Last year, the London Central Employment Tribunal held that the Claimants, London-based Uber drivers, were “workers” and that accordingly they should be entitled to basic protections such as national minimum wage and holiday pay. Uber’s appeal against this decision was heard at the end of September 2017. Today, Her Honour Judge Eady QC, who heard the appeal, handed down her Judgment upholding the Employment Tribunal’s judgment and dismissing Uber’s appeal.
It is a well-known tenet of employment law, that an employer must carry out a reasonable investigation before dismissing an employee for misconduct, in order for that dismissal to be fair.
The legal battle between Uber and drivers Yaseen Aslam and James Farrer regarding “employed worker status” has reached the Employment Appeals Tribunal (EAT).
Paul Jennings has been quoted in two pieces written by The Guardian (accessible here and here), City AM, The Huffington Post, Evening Standard and The Independent concerning the upcoming landmark appeal case that his team is fighting against Uber.
Bates Wells Braithwaite, the B Corporation and national law firm, has been appointed by the lead claimants in a landmark employment rights case against gig employer Uber.
UK Visas & Immigration (“UKVI”) has published its quarterly report showing the number of civil penalties for illegal workers found in each region of the UK between 1 January and 31 March 2017 (“the specified period”).
Monitoring employees’ communications in the workplace – has the balance shifted in favour of employee privacy? >
In the long-running case of Bărbulescu v Romania, the Grand Chamber of the European Court of Human Rights (“ECtHR”) has overturned the ECtHR’s earlier ruling in relation to an employee’s right to privacy.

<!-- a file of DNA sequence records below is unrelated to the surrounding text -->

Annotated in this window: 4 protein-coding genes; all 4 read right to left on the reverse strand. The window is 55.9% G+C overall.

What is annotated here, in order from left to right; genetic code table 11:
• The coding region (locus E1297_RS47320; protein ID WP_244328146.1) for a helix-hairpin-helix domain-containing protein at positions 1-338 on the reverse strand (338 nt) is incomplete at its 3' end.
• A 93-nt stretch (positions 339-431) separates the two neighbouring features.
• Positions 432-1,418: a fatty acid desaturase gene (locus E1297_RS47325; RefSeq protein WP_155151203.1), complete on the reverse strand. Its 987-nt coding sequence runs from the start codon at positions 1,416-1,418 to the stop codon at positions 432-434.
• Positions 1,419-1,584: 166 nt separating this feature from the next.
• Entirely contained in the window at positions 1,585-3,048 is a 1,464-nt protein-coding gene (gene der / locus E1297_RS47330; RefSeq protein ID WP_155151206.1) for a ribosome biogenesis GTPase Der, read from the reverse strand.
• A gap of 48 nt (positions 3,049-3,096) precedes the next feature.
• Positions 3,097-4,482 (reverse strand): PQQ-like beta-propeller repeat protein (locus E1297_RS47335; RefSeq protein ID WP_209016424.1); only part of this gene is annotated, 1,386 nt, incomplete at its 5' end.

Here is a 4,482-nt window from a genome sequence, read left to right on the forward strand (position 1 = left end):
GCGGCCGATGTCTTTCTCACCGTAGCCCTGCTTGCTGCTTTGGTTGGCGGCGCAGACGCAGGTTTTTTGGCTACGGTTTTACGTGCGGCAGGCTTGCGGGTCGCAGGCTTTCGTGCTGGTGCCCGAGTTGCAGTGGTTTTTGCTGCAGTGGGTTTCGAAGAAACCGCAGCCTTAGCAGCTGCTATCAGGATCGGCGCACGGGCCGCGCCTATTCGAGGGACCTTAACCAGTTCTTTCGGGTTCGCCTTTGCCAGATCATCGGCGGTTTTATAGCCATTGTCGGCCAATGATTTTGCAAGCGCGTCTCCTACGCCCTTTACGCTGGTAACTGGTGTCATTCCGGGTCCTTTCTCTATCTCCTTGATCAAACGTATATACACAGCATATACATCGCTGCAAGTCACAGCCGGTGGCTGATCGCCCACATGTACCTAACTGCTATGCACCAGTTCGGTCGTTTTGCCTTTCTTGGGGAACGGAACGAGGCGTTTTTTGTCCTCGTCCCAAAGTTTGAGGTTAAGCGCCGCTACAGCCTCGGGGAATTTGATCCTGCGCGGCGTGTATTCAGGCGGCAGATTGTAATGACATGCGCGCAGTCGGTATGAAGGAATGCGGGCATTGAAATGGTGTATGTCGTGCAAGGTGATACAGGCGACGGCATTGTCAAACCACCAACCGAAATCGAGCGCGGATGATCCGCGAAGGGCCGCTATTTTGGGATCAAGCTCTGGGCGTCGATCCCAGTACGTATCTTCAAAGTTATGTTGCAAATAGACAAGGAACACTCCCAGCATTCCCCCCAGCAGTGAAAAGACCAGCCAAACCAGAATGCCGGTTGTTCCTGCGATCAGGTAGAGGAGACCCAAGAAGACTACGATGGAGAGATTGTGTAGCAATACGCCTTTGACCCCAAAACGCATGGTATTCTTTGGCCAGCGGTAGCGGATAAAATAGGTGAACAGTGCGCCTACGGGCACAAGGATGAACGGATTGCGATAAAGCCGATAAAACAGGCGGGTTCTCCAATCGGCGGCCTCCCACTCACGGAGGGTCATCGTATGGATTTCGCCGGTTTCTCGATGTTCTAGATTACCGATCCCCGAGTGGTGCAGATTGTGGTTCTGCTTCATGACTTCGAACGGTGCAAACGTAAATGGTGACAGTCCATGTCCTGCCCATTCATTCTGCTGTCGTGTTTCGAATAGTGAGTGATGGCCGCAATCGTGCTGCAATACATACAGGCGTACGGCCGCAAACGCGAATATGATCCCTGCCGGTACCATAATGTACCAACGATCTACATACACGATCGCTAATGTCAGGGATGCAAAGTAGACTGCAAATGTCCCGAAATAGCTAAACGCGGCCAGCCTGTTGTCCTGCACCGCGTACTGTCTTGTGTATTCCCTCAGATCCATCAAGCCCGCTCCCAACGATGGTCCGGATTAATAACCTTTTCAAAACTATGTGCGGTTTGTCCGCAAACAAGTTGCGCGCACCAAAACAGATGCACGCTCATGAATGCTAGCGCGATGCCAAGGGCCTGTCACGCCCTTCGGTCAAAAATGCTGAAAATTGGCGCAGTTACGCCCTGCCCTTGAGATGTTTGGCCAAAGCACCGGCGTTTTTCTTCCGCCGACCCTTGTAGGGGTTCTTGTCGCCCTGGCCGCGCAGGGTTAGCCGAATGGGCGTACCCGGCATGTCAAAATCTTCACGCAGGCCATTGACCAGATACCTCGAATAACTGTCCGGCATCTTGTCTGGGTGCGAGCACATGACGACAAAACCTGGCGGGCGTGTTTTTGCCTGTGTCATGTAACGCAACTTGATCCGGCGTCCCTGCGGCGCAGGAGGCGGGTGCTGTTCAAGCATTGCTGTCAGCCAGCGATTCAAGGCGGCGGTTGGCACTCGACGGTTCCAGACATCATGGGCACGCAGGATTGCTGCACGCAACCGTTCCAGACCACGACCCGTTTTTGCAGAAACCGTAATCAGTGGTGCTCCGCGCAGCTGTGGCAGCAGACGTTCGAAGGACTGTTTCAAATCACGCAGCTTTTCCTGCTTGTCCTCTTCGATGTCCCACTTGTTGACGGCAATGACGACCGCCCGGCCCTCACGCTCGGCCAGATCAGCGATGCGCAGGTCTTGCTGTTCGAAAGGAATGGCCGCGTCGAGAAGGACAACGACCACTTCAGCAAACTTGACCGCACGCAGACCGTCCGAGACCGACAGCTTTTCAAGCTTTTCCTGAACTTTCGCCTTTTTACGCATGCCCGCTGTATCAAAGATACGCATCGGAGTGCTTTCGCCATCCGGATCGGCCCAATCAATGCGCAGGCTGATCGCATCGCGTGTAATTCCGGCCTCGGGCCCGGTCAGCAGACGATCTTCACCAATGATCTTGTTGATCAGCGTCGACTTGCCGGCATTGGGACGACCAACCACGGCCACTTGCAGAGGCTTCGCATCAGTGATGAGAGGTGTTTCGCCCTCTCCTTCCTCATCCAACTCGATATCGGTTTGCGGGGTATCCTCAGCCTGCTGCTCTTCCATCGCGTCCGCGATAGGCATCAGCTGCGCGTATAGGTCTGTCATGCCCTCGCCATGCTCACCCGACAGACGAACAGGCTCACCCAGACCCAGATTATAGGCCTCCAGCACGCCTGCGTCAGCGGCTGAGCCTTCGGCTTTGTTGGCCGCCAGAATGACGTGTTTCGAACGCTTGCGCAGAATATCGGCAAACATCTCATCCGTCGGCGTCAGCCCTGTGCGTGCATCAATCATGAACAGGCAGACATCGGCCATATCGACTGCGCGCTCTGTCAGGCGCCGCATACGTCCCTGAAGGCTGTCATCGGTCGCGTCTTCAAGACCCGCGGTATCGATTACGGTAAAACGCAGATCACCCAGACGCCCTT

The UK’s “hostile environment” towards illegal migrants has just become more hostile, with a key provision of the Immigration Act 2016 in relation to driving licences coming into force on 31 July 2017 in West Yorkshire and Kent.
With less than a year to go until the General Data Protection Regulation (GDPR) comes into force, it is important that HR professionals in organisations start making preparations now to ensure that they are in a position to comply with the new obligations from 25 May 2018.
The recent Court of Appeal ruling in P v. Secretary of State is expected to compel the Government to rethink the DBS scheme and, in particular, whether it appropriately balances the aim of protecting the public with an individual's right to a private life.
Those making applications for entry clearance under certain Standard Occupational Classification (SOC) codes for skilled work sponsored (Tier 2) visas for the UK will now be required to provide overseas criminal record certificates.
Damian Ward, Solicitor in our Employment team, looks at the "IR35" Rule Changes and their impact for organisations engaging with individuals who work through a limited company.
The Supreme Court has issued guidance on deductions from wages for industrial action, concluding employers are entitled to deduct only 1/365th.
Bates Wells Braithwaite has been appointed to the London Universities Purchasing Consortium (LUPC) as a “one-stop-shop” provider across all legal services.
The Employment Appeal Tribunal has decided that an employer must carry out a multifactorial evaluation when assessing whether night-shift workers who sleep-in in order to carry out duties if required are entitled to National Minimum Wage (NMW) for the duration of their shift, even whilst asleep.
In the course of merger transactions we are working on for a number of Colleges we identified and raised with UK Visas & Immigration (‘UKVI’) a number of potential immigration issues for publicly funded colleges that hold a Tier 4 Sponsor Licence, as these issues could have easily been deal-breakers for many Further Education mergers.